Connecticut Audbon Society

Our Letter Regarding the Management Plan for Atlantic Menhaden

menhaden are listed as a prey species for many birds of high conservation priority, including Roseate Terns. Photo by Hilary Chambers/Carolinabirds.org

October 19, 2017

Re: Management Plan for Atlantic Menhaden
Megan Ware, FMP Coordinator
1050 N. Highland St., Suite A – N
Arlington, VA 22201

Dear Ms. Ware:
Founded in 1898, the Connecticut Audubon Society is an independent organization that conserves Connecticut’s environment through science-based education and advocacy focused on the state’s bird populations and habitats.

Considering the massive ecological importance of menhaden to the biodiversity of the Long Island Sound and ocean waters we are hoping to see important changes to the way the Atlantic Menhaden fishery is managed. Our reasons follow.

Osprey Nation is Connecticut Audubon Society’s citizen science partnership, launched in the summer of 2014, to monitor the health of our state’s Ospreys. The goal of Osprey Nation is to create a long-term record of data that will give the conservation community a better understanding of the health of Connecticut’s Osprey population.

Over the last four years Connecticut Audubon Society has mapped over 600 Osprey nests in Connecticut and fielded over 287 volunteer monitors who have recorded over 500 Ospreys fledged in 2017 alone.

For the last three summers the Connecticut Audubon Society has sponsored ecologist and Osprey researcher Dr. Paul Spitzer’s ongoing work in the Connecticut River estuary. The aim of the research is monitoring the relationship between Osprey and menhaden. Dr. Spitzer has documented that the Ospreys’ diet is 95 percent to 100 percent menhaden. He says the story is much the same from Connecticut to Virginia, with menhaden-fueled Osprey nesting colonies experiencing a revival.

Cormorants are among the birds that rely on menhaden as a forage species. Great Cormorant photo by Mindy Hill.

Because a large share of the range-wide menhaden population is clustered in the mid-Atlantic region, harvests there have a significant effect on the population as a whole. In 2013 the ASMFC reduced the quota of commercial menhaden harvest by 20 percent. The recent recovery of Osprey populations along the East Coast is attributed to the renewed health of the Menhaden population.

However, intense fishing pressure is once again threatening to decrease the Menhaden biomass and the commercial quota for 2017 has been increased by about 6% from 2016.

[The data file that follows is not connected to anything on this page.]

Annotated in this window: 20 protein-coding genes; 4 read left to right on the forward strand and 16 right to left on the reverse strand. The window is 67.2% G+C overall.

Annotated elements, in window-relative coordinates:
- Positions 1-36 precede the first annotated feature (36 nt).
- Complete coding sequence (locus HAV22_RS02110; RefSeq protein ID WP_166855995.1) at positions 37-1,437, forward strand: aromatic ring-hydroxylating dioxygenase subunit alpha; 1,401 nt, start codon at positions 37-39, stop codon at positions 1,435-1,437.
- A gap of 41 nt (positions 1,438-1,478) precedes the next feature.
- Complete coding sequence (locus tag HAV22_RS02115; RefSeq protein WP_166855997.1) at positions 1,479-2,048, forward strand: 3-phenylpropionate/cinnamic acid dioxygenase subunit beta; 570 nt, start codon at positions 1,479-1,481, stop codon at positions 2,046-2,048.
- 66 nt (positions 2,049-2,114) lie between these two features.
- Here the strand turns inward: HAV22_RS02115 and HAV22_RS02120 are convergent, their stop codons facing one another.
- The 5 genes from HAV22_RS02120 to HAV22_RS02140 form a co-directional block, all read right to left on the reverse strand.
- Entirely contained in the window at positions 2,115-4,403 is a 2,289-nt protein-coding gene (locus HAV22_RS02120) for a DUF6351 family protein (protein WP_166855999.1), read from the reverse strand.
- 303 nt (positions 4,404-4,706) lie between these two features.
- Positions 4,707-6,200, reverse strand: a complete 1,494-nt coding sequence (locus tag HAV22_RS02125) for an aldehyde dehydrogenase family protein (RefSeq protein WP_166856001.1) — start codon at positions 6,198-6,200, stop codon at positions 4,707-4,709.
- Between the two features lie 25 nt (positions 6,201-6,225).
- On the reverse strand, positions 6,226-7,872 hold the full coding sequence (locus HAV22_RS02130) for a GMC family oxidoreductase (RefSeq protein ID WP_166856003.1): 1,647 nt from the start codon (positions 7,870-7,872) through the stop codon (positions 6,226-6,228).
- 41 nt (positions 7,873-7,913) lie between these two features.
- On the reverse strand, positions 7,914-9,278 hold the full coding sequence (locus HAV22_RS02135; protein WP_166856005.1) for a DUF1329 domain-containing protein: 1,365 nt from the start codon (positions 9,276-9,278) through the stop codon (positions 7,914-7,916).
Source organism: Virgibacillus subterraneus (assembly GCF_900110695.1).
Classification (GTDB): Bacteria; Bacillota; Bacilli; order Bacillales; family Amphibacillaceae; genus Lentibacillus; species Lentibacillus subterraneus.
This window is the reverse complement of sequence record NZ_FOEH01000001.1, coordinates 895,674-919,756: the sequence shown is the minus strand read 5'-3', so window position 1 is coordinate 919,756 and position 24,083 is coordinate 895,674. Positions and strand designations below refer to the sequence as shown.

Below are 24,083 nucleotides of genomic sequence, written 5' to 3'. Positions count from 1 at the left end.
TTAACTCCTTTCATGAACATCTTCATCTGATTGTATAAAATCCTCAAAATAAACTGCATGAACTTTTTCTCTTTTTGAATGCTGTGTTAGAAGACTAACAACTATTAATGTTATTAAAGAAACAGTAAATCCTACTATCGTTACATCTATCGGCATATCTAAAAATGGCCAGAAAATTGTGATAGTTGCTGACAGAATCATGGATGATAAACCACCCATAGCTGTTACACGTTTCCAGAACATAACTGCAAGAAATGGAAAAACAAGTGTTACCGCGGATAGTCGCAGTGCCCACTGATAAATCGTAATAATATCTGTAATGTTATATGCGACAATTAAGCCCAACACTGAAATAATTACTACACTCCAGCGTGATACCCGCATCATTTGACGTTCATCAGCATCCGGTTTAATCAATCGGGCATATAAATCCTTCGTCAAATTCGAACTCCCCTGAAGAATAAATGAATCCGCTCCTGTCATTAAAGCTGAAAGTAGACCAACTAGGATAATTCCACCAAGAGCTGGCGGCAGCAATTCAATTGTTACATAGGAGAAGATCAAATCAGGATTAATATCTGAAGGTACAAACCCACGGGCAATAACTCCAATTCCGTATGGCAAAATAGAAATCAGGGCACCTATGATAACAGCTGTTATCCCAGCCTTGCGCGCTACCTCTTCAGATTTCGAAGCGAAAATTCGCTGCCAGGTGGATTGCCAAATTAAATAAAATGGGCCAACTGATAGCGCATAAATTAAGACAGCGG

Commercial interests are suggesting that the quota could be raised by up to 30% without harming the overall fishery, a suggestion we are strongly opposed to.

Clearly the continued abundance of menhaden is critical to the continued abundance of Ospreys.

Menhaden are not only critical to Osprey populations in Long Island Sound but provide an important food source and are at the bottom of the food chain for much of the biomass of Atlantic Coast waters from Florida to Maine.

Besides a major forage species for popular sport fishing species such as striped bass and bluefish, menhaden are responsible for the recent recovery of marine mammals such as harbor seals, humpback whales and porpoises in Long Island Sound.

Additionally, menhaden are listed as a prey species for many birds of high conservation priority, including many on the Connecticut Department of Energy and Environmental Protection’s Endangered and Threatened Species list as well as the US Fish and Wildlife Service Birds of Conservation Concern. Among these are Least and Roseate Terns and Manx Shearwater.

Other bird species that rely on menhaden as a forage species include Brown Pelican, Royal Tern, Common Loon, Black-crowned Night-Heron, Sandwich Tern, and Herring Gull.

In connection with ASMFC Atlantic Menhaden Draft Amendment 3, we must implement ecologically based reference points (ERP’s) immediately upon the conclusion of the study in 2019. In the meantime we urge you to support Issue 2.6 Reference Points – Option E which is the most conservative approach to the commercial harvest of this species.

We must also maintain the Chesapeake Bay catch cap and maintain a 42% reduction in the amount of fish that can be taken from the bay.

With your support it is our hope that we can continue to restore our menhaden population and the resulting improvement of our marine ecosystem so necessary to the health of the planet.

Thank you for your kind consideration.

Sincerely,

Patrick M. Comins
Executive Director

 

 

 

 

 

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